Official Review: What is and isn't Working for the Alcoho...

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Rosemary Wright
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Official Review: What is and isn't Working for the Alcoho...

Post by Rosemary Wright » 15 Feb 2018, 08:56

[Following is an official OnlineBookClub.org review of "What is and isn't Working for the Alcoholic and Addict" by Alberta Sequeira.]
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3 out of 4 stars
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Frankly, I never took the byword that says one should not judge a man until one has walked in his shoes seriously before I read the book, What is and isn’t Working for the Alcoholic and Addict by Alberta H. Sequeira, who lost her husband and a daughter due to alcoholism. Consequently, she compiled the stories in this narrative to help liquor and drug dependents, who are in denial, realize that they can be clean. As the title reveals, this nonfiction is about what works and doesn’t work for addicts in their journeys to recovery. This publication includes accounts written by thirty-three, former substance abusers about their personal experiences as users and their steps to restoration. Being inspirational, motivational, and spiritual, this guide has all that is required to become substance-free.

Alberta premised the narration with the definition of addiction and referred to the latter as a disease that eats away its victims. She disclosed that for sobriety to be attained, an addict should participate in repeated counseling, Alcoholics Anonymous/Narcotics Anonymous meetings, have a change of lifestyle, pray daily, and keep away from drinking and drug-using buddies. In addition, she suggested that the duration of recovery programs should be longer, and the Patient Privacy Law for alcoholics, drug abusers, and persons with mental illness should be modified to allow family members to be involved in the recovery process. In this book, it’s advised that doctors, counselors, and psychiatrists should not dwell on the substance use but should handle the reason for the habituation.

Fascinatingly, this work unveils one story after another narrated by the contributors, among whom are authors, counselors, life coaches, and speakers. Although some of them are anonymous, a few are from Canada and the others are from various states in America. Some were addicted to only alcohol while the rest of them were hooked on both alcohol and dopes. Well written and narrated in the first person point of view by the author and the different narrators, this compilation has the ability to hold a reader spellbound as each page brings out the unspeakable activities in the world of an addict; from the first day of dependency to recovery. At a steady pace, the plot is captivating and interesting, and there are revelations and helpful details in each tale.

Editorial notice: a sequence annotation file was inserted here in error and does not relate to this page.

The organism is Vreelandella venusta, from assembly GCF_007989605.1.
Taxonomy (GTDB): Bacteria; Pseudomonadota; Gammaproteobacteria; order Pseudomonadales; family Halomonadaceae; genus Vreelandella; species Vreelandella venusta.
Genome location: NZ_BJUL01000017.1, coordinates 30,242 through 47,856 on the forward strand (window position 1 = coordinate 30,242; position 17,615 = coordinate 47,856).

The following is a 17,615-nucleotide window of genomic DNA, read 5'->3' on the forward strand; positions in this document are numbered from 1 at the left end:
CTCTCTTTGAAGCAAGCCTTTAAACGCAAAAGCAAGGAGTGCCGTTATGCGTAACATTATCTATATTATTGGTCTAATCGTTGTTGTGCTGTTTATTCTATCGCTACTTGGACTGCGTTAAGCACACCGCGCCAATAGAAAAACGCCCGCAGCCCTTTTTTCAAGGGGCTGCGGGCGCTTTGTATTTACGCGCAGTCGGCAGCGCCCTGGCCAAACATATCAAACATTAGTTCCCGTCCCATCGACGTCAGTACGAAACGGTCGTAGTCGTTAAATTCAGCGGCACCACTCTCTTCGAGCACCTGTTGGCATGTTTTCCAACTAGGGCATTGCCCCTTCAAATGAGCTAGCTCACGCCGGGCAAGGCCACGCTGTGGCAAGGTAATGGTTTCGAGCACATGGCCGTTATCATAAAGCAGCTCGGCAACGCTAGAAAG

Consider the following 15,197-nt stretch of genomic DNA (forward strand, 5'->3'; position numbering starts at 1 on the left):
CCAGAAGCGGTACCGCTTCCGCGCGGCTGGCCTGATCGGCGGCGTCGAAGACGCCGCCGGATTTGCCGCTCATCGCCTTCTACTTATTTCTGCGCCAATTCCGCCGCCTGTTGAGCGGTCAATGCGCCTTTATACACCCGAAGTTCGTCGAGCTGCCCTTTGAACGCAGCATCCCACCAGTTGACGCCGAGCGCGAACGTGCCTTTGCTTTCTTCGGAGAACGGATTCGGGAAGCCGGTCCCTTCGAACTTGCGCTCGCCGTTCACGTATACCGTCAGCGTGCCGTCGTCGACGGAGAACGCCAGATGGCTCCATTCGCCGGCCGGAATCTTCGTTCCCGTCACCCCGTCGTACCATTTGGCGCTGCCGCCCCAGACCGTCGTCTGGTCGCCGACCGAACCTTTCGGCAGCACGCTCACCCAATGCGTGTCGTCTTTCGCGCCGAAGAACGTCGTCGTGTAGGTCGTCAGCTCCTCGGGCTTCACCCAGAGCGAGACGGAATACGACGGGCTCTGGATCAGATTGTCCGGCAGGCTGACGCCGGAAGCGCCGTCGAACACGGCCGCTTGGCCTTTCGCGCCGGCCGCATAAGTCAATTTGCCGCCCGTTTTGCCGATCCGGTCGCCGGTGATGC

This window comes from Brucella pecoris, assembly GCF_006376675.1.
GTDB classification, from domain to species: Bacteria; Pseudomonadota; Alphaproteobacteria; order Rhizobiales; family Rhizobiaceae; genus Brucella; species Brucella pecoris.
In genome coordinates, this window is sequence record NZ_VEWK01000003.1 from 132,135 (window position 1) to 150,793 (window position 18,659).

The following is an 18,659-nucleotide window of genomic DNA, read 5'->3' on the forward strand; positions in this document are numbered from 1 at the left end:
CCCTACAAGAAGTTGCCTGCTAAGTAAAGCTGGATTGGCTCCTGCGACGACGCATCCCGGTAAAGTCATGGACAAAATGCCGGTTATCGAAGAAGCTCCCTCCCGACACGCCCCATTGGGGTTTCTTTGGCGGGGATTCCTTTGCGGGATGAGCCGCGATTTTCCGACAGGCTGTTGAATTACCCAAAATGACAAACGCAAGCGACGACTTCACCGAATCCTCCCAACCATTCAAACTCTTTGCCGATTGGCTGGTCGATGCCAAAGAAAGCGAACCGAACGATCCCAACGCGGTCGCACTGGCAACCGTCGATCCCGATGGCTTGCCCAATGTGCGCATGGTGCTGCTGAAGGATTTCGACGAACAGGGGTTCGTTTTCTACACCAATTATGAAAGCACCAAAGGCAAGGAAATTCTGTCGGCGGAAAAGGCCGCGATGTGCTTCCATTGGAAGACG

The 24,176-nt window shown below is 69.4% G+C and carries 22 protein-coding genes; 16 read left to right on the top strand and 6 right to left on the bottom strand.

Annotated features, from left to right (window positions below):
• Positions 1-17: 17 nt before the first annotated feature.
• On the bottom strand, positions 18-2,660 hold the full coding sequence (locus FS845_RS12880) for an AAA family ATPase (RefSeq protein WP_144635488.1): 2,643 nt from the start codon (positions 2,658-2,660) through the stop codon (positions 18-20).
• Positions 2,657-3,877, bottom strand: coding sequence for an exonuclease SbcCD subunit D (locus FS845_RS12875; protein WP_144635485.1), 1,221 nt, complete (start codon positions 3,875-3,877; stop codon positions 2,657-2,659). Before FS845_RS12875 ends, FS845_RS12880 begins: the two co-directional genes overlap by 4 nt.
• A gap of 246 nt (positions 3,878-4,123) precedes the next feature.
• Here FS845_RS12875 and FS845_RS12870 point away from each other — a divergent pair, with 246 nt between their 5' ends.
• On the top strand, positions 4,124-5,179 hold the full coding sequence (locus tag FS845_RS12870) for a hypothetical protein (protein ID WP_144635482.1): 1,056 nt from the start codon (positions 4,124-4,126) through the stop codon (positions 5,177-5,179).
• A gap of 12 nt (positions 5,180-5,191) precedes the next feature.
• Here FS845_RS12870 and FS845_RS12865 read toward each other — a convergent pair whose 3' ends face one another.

Thoroughly, each narrator describes his first ecstasy induced by spirits/narcotic, further indulgences, family history, why he decided to stop drinking or taking drugs, his experiences in AA/NA meetings and rehabilitation centers/halfway houses, and what made him pull through. Many of the contributors attribute their improvements to their faith in a “Higher Power,” believing in God and surrendering their lives to the Lord, Jesus Christ. From the multiple, personal stories written, I saw that several drinkers and users seek solace in substances mostly because of family and emotional problems. Unwisely, some of them are involved to overcome momentarily their feelings of guilt, physical and emotional abuse, anger, bitterness, low self-esteem, humiliation, and self-pity. As should be expected, a good few of them have boozers and trippers as parents and siblings.

Before reading the stories, I used to hold addicts responsible for their predicaments and insisted that they should suffer the aftermath of their actions, but after I finished reading, my perspective on substance abusers changed because I discovered that most of them did not intentionally choose that lifestyle, but a lot of factors beyond their control prompted them subconsciously to depend on the bottles and dopes. Altogether, the narrative highlights how willingness, clearing away doubts, failure, disappointment, and shame can be essential for the recovery of addicts. Invariably, the contributors admonished relatives to support users with tough love, without being forceful and judgmental. Explored in this narration, are the consequences of addiction such as, loss of jobs and properties, separation from family members and good friends, legal issues, declining health, and death. Most of the stories are kind of similar, but each tale has a unique information to get across to readers. Unfortunately, I noticed some awkward sentences and grammatical errors that made me occasionally re-read certain lines for comprehension. For example, "my sister got me on a conference call and told me how ill I looked did I quit" in page 250 and "I blacked out and became got violently ill" in page 164. Needful to say, I wasn't distracted by these flaws. I still grasped the intended message and enjoyed reading the text. Following the write-ups, at the end of the book, are some spiritual and inspiring poems to motivate and direct addicts.